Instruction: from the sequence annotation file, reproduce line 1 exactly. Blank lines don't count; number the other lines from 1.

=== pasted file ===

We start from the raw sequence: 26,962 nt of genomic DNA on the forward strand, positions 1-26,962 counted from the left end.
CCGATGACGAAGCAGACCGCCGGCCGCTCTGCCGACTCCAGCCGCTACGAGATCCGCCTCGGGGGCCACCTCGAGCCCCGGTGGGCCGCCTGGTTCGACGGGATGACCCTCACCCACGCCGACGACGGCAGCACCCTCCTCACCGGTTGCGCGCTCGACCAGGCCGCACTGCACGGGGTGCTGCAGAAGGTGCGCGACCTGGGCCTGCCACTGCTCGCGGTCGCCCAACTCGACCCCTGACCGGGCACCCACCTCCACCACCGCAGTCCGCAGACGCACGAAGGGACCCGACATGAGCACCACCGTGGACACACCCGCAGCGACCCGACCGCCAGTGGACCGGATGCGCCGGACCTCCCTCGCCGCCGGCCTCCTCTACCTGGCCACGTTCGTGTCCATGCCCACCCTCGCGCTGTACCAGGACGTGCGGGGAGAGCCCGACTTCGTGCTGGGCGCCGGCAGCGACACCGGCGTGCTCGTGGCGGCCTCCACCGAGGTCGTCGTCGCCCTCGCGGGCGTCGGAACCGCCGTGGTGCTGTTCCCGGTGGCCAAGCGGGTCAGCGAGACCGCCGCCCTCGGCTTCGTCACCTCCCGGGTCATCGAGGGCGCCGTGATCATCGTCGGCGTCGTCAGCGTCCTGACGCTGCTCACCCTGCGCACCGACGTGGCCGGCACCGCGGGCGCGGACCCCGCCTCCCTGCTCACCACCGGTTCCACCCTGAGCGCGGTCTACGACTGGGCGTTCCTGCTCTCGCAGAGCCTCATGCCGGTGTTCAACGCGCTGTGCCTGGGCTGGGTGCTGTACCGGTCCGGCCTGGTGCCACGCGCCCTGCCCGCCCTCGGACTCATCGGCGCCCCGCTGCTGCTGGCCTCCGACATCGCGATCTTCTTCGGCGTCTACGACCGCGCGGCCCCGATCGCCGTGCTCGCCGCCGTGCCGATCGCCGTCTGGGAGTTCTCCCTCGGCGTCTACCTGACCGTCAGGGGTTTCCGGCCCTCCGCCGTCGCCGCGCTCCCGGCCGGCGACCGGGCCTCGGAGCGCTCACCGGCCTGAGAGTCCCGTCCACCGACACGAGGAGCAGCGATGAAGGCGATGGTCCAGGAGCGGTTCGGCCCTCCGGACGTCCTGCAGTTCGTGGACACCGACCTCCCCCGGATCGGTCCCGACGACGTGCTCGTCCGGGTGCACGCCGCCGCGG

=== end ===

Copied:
We start from the raw sequence: 26,962 nt of genomic DNA on the forward strand, positions 1-26,962 counted from the left end.